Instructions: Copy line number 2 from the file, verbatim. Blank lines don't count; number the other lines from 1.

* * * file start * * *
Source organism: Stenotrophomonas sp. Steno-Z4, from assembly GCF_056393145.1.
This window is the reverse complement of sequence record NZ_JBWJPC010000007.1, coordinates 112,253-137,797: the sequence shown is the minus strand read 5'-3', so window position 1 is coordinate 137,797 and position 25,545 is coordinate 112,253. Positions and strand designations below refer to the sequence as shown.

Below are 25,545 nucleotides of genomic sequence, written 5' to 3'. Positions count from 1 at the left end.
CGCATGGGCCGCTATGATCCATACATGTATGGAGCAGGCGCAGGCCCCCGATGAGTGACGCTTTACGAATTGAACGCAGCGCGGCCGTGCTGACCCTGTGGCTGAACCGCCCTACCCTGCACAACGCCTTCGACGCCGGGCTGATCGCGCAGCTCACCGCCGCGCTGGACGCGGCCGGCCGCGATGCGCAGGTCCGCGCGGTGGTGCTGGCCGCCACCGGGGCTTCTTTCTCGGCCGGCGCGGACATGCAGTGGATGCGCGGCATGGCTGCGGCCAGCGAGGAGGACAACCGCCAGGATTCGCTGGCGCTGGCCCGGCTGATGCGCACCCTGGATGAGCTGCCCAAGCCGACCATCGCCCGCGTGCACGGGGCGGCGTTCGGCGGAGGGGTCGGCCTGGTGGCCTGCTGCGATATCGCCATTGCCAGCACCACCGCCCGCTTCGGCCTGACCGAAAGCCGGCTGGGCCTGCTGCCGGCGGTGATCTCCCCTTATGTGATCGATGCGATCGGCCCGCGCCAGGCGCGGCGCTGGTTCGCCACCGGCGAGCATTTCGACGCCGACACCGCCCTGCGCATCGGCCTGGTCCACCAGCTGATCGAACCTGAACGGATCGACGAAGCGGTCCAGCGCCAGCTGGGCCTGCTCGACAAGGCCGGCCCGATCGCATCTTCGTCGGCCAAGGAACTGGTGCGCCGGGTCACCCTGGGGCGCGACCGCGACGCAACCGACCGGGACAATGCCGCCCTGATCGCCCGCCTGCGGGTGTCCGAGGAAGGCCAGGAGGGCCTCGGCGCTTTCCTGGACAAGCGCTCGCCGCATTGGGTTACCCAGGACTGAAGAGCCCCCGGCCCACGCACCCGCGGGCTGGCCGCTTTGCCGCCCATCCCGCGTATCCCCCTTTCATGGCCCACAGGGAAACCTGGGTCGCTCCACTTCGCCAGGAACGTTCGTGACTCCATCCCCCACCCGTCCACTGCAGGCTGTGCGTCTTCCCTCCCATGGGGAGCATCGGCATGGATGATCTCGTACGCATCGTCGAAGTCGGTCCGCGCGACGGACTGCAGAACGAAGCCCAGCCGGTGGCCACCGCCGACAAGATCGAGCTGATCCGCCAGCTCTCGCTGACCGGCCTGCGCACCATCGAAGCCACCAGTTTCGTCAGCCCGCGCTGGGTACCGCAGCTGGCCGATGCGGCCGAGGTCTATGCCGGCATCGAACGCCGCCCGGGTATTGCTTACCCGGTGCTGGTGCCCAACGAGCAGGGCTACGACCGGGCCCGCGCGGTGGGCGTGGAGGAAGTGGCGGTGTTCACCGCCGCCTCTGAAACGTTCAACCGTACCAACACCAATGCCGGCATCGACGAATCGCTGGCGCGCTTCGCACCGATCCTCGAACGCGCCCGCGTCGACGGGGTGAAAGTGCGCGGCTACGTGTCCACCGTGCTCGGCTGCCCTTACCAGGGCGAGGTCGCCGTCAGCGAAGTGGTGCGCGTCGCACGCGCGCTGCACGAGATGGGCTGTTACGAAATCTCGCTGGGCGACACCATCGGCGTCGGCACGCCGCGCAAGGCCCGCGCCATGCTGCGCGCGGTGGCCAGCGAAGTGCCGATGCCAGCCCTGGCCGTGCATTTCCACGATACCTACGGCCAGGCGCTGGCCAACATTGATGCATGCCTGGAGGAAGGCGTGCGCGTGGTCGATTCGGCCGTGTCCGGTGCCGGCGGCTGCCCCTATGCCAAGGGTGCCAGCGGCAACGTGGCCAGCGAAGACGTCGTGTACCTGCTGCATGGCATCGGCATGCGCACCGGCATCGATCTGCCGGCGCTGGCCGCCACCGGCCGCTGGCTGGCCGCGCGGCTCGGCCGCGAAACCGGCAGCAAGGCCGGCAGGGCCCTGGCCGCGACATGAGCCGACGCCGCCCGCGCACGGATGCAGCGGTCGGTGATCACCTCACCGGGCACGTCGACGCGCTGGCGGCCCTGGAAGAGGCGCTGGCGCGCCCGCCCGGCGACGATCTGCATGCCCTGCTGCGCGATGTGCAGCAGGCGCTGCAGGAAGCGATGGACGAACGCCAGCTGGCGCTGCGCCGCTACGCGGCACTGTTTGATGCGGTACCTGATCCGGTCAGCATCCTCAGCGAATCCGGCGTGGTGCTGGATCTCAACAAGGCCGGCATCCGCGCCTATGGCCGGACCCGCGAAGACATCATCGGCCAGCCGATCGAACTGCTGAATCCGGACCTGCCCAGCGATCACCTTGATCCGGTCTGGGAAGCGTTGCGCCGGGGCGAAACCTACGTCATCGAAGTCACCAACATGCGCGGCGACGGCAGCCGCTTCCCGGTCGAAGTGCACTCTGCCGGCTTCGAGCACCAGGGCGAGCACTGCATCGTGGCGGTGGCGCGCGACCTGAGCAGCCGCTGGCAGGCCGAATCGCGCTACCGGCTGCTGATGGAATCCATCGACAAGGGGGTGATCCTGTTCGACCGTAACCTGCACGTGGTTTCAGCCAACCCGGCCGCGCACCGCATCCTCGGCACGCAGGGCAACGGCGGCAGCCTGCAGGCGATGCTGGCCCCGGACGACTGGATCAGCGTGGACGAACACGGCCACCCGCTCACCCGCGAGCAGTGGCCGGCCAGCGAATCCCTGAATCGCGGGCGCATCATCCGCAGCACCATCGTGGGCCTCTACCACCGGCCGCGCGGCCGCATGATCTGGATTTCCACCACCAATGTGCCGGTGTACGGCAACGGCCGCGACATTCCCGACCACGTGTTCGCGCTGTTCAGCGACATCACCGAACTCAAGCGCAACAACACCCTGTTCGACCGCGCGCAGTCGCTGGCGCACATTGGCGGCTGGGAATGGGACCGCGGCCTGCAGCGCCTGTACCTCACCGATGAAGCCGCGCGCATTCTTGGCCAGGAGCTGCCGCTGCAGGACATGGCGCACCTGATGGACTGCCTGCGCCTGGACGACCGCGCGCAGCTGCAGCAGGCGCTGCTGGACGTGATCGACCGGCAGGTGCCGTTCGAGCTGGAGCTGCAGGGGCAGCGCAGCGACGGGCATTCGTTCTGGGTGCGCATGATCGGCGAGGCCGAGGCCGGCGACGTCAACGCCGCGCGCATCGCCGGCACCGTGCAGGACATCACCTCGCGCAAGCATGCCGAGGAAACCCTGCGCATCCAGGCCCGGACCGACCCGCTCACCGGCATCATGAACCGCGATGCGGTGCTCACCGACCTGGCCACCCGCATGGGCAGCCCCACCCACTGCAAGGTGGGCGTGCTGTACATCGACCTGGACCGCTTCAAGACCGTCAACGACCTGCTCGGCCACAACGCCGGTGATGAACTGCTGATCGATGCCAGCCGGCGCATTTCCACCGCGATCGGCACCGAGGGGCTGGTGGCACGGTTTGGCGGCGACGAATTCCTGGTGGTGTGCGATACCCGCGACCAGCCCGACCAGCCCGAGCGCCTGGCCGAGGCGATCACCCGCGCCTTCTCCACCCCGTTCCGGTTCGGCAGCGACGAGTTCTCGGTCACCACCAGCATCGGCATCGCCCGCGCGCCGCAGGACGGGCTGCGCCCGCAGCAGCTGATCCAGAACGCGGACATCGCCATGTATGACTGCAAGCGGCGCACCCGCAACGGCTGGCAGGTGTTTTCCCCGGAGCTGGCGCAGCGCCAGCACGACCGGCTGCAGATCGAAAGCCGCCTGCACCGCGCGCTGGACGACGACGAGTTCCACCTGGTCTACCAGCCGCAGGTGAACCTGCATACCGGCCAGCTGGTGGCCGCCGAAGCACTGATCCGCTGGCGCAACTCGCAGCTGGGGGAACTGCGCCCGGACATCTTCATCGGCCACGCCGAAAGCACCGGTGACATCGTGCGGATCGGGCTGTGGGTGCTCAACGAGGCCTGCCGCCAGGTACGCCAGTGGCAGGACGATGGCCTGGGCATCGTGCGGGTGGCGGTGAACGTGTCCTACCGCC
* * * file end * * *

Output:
This window is the reverse complement of sequence record NZ_JBWJPC010000007.1, coordinates 112,253-137,797: the sequence shown is the minus strand read 5'-3', so window position 1 is coordinate 137,797 and position 25,545 is coordinate 112,253. Positions and strand designations below refer to the sequence as shown.